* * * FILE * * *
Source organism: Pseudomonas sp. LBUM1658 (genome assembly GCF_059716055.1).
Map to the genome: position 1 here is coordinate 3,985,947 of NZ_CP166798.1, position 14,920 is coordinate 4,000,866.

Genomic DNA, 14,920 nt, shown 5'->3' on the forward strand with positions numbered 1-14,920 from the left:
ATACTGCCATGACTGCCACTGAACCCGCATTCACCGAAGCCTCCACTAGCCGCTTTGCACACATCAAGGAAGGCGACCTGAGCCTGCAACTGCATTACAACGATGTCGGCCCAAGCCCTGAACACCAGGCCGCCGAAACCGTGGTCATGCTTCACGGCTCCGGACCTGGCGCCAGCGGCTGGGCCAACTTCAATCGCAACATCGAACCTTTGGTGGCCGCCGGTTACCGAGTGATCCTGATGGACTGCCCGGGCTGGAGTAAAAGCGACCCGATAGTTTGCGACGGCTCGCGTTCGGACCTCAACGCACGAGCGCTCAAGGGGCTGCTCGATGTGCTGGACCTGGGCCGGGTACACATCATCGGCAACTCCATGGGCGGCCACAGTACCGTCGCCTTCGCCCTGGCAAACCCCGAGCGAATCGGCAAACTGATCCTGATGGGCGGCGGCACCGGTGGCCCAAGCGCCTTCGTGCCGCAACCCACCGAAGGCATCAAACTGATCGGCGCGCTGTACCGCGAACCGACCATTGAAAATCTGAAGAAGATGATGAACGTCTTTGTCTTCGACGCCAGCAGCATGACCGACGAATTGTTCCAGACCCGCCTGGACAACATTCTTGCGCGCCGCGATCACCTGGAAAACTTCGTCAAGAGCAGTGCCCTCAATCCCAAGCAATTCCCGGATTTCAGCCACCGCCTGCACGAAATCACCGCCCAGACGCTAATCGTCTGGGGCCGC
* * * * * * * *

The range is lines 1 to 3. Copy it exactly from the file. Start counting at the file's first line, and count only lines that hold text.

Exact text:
Source organism: Pseudomonas sp. LBUM1658 (genome assembly GCF_059716055.1).
Map to the genome: position 1 here is coordinate 3,985,947 of NZ_CP166798.1, position 14,920 is coordinate 4,000,866.

Genomic DNA, 14,920 nt, shown 5'->3' on the forward strand with positions numbered 1-14,920 from the left: